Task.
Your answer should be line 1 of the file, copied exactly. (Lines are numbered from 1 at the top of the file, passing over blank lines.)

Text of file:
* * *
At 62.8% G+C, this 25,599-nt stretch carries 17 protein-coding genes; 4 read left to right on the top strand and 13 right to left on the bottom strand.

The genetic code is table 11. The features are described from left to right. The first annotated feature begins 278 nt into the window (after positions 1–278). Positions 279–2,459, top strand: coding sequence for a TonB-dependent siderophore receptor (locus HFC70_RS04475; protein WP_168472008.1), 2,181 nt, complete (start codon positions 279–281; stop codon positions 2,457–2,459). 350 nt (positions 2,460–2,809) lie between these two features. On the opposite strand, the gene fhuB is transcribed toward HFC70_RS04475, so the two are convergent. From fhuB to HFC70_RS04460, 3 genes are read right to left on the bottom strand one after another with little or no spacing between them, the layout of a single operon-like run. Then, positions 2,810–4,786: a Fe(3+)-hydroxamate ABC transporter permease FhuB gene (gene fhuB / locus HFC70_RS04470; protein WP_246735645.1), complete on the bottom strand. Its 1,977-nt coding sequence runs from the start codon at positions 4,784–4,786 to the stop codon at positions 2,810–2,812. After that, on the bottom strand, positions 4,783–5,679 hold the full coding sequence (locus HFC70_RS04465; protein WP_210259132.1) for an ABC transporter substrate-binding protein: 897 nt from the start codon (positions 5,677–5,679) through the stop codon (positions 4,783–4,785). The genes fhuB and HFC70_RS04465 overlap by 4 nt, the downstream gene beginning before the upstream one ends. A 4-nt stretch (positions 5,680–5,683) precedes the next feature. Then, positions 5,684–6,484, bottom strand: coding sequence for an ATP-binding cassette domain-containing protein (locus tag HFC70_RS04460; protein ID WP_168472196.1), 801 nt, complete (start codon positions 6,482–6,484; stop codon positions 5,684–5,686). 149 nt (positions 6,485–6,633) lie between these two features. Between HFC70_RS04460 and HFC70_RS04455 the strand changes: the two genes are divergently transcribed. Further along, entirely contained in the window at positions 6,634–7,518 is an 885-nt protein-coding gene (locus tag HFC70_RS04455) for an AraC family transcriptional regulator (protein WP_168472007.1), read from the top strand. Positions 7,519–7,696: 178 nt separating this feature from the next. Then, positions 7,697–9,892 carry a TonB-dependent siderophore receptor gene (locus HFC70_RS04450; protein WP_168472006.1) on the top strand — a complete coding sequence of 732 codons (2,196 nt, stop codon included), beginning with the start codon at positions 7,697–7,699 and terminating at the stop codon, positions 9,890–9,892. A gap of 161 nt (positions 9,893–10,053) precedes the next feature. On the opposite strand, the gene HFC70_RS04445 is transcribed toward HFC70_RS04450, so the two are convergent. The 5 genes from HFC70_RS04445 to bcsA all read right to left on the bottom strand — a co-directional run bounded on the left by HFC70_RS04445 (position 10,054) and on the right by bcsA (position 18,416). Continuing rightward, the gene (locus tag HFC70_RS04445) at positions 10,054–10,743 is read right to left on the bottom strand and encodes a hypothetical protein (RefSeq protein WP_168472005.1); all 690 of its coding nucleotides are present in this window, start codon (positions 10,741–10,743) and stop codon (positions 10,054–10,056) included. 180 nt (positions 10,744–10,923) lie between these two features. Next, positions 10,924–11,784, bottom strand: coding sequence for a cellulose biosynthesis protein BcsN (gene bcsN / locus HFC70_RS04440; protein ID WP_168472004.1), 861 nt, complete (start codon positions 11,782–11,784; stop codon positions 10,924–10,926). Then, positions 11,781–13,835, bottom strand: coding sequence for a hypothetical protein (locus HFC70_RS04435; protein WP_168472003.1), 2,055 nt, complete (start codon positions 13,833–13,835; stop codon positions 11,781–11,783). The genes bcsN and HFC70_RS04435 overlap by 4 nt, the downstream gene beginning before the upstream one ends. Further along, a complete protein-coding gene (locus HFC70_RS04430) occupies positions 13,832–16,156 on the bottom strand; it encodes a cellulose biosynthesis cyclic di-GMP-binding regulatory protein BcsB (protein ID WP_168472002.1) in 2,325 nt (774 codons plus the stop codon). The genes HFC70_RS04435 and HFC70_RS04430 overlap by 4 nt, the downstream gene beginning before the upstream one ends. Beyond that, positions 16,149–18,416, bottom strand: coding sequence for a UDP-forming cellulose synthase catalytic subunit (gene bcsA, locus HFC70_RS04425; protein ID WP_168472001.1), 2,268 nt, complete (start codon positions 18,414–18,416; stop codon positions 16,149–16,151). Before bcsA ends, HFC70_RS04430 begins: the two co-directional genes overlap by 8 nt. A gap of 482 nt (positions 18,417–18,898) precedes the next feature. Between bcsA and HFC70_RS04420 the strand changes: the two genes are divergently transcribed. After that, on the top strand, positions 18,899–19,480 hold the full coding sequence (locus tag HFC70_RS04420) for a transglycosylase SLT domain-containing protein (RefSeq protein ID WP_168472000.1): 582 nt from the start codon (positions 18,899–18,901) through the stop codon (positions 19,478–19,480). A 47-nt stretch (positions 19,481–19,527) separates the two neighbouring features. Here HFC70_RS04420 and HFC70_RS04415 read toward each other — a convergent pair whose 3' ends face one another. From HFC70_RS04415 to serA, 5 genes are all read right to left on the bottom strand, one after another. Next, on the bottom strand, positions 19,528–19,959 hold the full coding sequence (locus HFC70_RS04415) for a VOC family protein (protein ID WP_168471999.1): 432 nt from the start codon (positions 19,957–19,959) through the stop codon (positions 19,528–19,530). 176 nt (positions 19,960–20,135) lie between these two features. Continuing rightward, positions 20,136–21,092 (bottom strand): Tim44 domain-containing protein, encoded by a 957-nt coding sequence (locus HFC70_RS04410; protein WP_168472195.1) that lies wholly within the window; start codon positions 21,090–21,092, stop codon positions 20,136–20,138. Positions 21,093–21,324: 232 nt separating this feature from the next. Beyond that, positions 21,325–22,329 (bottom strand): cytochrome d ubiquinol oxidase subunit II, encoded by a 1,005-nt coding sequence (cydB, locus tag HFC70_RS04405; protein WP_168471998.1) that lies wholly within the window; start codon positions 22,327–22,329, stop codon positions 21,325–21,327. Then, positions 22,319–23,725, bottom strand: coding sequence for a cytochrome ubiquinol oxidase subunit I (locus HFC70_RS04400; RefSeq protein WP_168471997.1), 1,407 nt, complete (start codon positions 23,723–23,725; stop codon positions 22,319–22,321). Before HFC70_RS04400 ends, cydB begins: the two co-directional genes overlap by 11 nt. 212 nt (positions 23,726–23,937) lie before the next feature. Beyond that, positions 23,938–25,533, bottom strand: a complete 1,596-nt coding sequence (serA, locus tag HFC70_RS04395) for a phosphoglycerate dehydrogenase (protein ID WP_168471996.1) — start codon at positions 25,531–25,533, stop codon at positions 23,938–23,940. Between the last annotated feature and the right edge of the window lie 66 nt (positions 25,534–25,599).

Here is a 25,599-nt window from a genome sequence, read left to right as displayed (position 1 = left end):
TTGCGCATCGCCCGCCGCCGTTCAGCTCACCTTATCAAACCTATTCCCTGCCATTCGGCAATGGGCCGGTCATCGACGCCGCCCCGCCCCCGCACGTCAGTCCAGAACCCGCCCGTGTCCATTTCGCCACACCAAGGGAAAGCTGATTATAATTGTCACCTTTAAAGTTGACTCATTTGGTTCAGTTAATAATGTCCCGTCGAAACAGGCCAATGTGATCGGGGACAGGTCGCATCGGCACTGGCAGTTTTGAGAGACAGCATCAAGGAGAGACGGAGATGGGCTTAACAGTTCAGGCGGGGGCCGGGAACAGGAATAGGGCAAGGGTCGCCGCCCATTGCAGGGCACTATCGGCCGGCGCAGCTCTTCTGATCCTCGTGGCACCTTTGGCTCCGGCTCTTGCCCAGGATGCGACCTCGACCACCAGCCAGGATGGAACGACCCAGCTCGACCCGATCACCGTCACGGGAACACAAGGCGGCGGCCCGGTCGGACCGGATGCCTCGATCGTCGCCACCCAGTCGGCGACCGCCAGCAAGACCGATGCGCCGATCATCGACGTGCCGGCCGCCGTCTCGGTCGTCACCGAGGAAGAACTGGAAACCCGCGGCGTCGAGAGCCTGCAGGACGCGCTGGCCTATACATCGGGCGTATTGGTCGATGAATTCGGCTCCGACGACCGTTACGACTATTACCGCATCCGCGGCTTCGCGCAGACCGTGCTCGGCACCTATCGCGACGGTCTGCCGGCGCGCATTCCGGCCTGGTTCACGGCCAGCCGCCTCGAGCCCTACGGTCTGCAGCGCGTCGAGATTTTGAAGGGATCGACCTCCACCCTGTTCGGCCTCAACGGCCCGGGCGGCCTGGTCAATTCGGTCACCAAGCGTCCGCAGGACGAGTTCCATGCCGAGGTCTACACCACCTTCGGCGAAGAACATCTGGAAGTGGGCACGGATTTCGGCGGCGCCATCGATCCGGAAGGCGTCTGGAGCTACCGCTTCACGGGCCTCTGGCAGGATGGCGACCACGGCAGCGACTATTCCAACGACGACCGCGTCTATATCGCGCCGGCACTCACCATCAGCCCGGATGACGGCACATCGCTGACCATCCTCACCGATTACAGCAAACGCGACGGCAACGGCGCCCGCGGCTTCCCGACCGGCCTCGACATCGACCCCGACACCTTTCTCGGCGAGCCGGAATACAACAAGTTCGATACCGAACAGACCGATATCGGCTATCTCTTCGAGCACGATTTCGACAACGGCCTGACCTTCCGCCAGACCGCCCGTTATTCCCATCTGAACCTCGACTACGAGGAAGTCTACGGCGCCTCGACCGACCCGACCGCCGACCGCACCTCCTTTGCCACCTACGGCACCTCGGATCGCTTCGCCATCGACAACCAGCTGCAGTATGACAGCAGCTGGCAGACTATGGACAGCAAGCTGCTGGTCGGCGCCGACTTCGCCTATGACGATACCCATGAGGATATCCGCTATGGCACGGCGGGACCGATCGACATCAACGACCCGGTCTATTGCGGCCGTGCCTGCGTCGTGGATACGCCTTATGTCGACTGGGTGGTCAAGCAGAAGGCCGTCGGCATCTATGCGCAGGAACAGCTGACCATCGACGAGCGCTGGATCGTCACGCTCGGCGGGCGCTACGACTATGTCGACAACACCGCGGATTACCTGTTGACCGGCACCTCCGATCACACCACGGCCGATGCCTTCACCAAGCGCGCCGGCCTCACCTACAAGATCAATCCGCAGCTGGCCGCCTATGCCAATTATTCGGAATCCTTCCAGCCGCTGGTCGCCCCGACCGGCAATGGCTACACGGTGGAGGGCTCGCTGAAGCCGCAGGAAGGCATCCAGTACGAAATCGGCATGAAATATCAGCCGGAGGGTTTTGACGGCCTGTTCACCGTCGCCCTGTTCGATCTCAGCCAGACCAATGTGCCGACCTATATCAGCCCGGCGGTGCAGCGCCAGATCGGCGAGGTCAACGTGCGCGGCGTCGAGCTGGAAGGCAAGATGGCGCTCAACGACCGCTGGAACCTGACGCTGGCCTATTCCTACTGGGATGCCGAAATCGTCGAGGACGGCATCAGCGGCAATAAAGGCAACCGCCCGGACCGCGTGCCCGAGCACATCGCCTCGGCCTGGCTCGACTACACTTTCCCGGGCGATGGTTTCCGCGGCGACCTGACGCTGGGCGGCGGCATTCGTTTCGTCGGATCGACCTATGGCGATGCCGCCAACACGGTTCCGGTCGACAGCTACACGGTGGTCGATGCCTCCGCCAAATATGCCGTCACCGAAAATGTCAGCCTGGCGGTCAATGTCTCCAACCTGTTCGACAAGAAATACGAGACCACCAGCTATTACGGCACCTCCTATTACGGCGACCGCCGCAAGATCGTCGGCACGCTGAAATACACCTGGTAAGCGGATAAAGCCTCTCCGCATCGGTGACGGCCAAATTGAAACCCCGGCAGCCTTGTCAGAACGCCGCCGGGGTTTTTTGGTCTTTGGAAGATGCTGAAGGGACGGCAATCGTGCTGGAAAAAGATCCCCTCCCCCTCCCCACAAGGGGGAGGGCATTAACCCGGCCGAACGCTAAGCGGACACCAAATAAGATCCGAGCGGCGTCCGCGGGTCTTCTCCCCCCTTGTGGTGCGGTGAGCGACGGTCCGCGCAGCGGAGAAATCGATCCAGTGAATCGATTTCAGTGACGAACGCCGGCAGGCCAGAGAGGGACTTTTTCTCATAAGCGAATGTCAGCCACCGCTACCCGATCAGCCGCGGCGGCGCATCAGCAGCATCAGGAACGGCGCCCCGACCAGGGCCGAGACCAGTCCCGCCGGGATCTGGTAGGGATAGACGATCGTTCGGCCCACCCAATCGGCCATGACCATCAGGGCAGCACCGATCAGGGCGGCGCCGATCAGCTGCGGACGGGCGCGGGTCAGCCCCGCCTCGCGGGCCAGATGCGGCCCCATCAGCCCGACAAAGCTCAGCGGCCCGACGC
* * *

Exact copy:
At 62.8% G+C, this 25,599-nt stretch carries 17 protein-coding genes; 4 read left to right on the top strand and 13 right to left on the bottom strand.